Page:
Financial software solutions provider CQG has developed a big data visualisation desktop application that gathers financial market data and applies it to support intelligent trading decisions. The application uses the swing trading methodology to interpret a variety of charts and graphs that can be used to provide competitive insights for trading.
Swing trading looks at market behaviour for a single factor, for example price variation, and analyses how the market will typically retrace its steps between a certain range. Unless there is significant market upheaval, the range of movement is going to move up and down within a standard deviation, allowing a mathematical analysis and the creation of algorithms that study the behaviour. Looking at how price behaves across different timeframes, the swing trading methodology allows traders to assess at what point the market is likely to turn and, more specifically, where the impact of the price oscillation will start.
Marcus Kwan, vice president of product development and design at CQG, says the app is ideal for filtering out some of the noise that comes with any big data problem, allowing market data to be visualised in new ways, and the creation of back-tested systems to deliver increased value.
The challenge is in how to tackle the big data problem. Kwan notes: “With an application like ours, getting the data is no longer hard because data can be aggregated from many exchanges around the world into a common set of tools. The difficulty is that this is now a ‘thinking man’s game’, as people are looking at the right way to combine and interpret the data. We have all the data at our fingertips, but what’s the magic way to slice, dice and use the data, make intelligent decisions and filter out the noise.”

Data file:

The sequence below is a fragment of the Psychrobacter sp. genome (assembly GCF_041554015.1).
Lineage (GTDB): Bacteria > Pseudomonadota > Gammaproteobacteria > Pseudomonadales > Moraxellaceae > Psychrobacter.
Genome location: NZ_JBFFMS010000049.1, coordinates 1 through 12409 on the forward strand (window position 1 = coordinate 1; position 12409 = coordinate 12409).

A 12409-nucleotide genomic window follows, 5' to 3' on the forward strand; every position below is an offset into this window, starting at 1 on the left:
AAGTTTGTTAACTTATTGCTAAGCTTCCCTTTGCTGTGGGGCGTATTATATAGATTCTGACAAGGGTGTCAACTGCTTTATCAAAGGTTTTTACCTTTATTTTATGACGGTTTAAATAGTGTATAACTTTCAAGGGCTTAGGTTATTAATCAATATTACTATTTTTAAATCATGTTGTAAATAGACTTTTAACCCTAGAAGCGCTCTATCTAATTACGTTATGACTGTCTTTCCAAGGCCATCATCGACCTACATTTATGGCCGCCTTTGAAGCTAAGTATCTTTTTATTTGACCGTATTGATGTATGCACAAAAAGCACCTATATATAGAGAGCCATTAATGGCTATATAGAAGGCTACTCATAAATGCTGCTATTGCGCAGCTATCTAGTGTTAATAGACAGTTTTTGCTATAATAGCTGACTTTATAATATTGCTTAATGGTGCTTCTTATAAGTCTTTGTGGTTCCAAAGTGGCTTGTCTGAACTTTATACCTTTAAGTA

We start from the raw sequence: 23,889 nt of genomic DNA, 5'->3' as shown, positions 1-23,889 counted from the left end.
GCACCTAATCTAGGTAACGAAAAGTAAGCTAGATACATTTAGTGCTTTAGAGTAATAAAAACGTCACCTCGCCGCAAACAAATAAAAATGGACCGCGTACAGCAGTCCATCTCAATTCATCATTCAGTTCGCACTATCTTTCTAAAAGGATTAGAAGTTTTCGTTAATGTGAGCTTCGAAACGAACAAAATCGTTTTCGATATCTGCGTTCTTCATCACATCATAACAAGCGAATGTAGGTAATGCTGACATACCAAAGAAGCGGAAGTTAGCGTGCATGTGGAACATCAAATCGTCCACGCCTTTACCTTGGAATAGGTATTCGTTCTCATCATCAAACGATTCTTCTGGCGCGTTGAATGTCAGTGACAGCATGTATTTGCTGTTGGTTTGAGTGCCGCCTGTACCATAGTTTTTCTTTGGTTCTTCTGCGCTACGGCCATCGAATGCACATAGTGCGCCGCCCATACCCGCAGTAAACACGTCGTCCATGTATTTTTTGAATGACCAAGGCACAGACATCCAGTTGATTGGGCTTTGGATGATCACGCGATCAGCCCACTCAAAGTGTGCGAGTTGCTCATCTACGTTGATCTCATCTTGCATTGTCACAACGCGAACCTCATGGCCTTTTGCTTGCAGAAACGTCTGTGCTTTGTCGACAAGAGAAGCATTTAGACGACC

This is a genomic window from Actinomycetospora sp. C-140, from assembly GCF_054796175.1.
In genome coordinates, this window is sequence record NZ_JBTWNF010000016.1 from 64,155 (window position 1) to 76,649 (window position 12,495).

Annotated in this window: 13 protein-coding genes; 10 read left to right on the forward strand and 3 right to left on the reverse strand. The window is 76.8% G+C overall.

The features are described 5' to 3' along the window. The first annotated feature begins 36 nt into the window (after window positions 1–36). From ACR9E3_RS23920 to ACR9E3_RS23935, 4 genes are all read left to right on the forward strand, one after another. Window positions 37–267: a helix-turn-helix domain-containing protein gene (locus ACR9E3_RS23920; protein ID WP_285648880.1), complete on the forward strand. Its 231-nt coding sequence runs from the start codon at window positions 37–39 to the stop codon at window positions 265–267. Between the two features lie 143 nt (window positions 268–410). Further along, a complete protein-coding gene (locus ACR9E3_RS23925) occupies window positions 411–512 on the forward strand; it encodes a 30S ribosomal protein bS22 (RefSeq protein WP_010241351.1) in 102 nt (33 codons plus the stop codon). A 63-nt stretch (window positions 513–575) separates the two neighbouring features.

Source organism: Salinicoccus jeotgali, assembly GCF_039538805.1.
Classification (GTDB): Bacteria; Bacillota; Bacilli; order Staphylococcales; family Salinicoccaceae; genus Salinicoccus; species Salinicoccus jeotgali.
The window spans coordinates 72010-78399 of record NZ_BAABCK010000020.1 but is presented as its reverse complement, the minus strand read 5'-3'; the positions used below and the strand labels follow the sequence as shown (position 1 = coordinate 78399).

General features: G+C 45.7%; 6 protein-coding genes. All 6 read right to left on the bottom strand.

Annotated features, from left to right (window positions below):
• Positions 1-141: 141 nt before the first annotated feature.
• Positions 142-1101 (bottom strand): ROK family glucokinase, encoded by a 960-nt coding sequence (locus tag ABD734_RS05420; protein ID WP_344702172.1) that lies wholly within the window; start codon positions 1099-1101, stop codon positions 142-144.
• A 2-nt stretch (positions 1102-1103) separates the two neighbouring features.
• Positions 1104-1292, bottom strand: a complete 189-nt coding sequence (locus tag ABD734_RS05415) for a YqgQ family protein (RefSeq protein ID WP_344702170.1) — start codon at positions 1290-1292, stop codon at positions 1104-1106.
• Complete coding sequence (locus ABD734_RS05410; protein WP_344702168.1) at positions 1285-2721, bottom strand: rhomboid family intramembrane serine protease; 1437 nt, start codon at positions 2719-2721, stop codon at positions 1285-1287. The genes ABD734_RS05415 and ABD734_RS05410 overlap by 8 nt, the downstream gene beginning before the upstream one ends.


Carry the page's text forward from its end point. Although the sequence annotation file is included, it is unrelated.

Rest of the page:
In terms of applying the data across the enterprise, Kwan suggests there is a lot of potential and says several CQG customers have inquired about application programming interfaces (APIs). CQG is working on a new class of APIs that won’t require customers to have the application running on the desktop to get their market data and allow them to access data across the enterprise or even via mobile devices. In addition, Kwan says the company has begun work on a mobile HTML 5 based version of the application, using WebSocket for near real-time delivery of market data.
Looking ahead to future developments, Kwan explains that CQG is extending the application for greater visualisation, allowing customers to consider more than a handful of charts on a screen and expanding, potentially, to cover 500-plus instruments at a time. Ultimately, development is underway to present signals in a different format through the creating a dashboard of various on/off signals that will allow a filtered view of a complex picture. Long term, Kwan expects the information to be used in a more predictive way, allowing traders to adapt and be ahead of the market, while alleviating fears around algorithm-based systems as they start to make more intelligent trading decisions.